Old-Time and Modern Mails

Some Peculiarities of the Postal System.

Boston Herald

The adhesive postage stamp was invented about sixty years ago. Ever since men began to write letters there had been some system for carrying them, but the sending of a letter was a complicated piece of business until the little gummed patch of paper was invented. Then, seemingly, everybody took to writing upon the most trivial pretext, and presently the postal system was doubling its capacity each year.

Now, when anything grows too fast, it is apt to tie itself in a hard knot. That is precisely what happened in this case. When folks had learned the convenience of the mails at home they began to send letters into other countries. Each nation had its own postal system, and when it received a letter from outside it made a charge for delivering it. If an Englishman sent a letter to Switzerland the French post-office charged a small sum for carrying it to the border, and the Swiss post-office charged a trifle more for taking it to the addressee. This made it necessary for each country to do an enormous amount of book-keeping, and even led to disputes as to which owed the other at the end of each year. To add to the confusion each nation had its own rate for letter carrying.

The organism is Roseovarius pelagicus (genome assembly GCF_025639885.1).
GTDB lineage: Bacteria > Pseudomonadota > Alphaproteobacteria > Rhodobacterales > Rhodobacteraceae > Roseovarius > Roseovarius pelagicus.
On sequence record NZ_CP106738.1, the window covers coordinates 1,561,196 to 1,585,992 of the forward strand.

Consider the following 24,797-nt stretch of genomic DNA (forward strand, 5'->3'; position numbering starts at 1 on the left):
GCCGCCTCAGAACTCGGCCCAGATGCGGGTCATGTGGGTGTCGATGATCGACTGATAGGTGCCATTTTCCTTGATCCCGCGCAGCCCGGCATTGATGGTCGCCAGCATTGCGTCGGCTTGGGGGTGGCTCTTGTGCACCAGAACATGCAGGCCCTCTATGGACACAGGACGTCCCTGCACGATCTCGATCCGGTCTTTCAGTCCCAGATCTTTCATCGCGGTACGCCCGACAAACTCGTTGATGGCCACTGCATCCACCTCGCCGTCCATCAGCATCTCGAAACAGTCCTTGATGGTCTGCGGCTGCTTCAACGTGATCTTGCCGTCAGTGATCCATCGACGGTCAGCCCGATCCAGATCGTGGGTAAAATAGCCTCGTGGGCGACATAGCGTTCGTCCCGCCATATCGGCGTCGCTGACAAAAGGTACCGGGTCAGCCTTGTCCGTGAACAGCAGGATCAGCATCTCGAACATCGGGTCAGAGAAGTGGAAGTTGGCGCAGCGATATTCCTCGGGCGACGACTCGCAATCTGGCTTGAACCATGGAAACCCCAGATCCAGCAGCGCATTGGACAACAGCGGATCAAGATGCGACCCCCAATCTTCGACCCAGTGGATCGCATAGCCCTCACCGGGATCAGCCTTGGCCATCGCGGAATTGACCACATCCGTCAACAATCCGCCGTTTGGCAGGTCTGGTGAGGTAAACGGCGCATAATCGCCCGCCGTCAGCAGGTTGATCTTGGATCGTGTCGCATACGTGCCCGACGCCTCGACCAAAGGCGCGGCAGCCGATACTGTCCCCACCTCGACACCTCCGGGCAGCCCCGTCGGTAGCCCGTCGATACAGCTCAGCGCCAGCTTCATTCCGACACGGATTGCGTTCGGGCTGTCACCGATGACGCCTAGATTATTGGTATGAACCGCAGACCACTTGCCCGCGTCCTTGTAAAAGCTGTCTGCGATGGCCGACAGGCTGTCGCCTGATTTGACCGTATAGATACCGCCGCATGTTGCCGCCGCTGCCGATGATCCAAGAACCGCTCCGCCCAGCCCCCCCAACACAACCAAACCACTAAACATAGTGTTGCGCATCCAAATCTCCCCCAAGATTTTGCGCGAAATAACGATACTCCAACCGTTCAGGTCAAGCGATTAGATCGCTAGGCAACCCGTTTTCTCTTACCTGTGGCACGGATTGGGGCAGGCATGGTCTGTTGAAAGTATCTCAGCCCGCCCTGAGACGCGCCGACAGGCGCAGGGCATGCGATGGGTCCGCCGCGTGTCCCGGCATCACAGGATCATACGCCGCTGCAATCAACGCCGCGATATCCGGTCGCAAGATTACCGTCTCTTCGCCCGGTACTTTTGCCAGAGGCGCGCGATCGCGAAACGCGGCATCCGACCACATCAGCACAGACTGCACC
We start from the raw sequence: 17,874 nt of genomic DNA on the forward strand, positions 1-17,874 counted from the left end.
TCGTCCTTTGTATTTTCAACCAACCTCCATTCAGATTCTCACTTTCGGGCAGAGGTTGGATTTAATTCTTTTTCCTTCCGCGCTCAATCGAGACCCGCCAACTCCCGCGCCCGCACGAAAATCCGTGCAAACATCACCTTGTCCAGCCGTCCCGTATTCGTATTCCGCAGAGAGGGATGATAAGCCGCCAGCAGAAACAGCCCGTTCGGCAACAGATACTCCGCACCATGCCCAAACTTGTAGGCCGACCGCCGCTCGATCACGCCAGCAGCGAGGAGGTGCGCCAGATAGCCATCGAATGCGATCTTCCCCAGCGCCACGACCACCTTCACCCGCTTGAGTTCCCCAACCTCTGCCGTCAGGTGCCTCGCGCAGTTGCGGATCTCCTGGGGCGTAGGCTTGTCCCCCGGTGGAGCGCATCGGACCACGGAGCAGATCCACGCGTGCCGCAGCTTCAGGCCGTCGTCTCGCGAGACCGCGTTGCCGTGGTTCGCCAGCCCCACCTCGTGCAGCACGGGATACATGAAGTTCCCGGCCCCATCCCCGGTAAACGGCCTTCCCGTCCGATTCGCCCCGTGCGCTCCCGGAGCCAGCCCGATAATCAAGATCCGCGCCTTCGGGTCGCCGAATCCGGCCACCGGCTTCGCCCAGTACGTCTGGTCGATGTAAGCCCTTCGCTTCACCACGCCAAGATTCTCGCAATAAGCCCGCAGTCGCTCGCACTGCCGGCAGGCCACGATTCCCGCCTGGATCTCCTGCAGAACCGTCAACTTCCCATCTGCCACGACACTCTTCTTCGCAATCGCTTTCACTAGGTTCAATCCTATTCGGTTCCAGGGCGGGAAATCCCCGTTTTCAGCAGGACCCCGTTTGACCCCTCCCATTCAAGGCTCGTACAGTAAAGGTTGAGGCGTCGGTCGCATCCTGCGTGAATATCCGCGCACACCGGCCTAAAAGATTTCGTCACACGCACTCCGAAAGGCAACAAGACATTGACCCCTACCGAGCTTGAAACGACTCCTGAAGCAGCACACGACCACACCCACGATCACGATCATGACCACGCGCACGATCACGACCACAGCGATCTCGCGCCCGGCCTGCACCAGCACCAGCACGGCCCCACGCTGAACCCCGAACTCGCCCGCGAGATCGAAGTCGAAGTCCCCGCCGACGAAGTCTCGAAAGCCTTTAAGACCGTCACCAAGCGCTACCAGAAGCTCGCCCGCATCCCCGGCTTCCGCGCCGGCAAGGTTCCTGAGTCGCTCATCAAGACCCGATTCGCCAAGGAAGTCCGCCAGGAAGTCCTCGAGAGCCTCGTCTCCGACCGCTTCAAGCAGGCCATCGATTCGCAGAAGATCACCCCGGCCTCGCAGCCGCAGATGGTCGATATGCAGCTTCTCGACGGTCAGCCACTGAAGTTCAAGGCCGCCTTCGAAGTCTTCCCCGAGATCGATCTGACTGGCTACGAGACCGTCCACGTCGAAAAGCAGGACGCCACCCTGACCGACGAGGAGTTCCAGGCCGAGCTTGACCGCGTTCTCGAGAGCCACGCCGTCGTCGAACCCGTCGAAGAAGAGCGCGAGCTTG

Finally, in 1873, the world's postal business grew so large that no system of book-keeping could keep track of it, so a conference was held at Berne, Switzerland. Herr von Stephan, a German, submitted plan for simplifying matters. He thought that postage was too high, for one thing, and that all the book-keeping and wrangling were so much waste of time and money. He had made a great many figures, and had found that each nation's correspondence with other countries was so nearly equal that it was not worth while reckoning the difference. The United States received about as many letters from as it sent to Australia, and a great country, such as Russia or England made very nearly an even exchange with little Cuba or Uruguay. He proposed that every one stop keeping count altogether, and that a uniform rate of five cents be set upon all foreign letters. It was a most sensible plan, and before the conference ended the leading governments of the world signed a treaty and the Universal Postal Union was formed. To-day every country on earth is in the union, with the exception of China and a few nations too small to matter, and a half-ounce letter may be sent clear around the globe for a nickel.

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The Lectures
March 28, 1901

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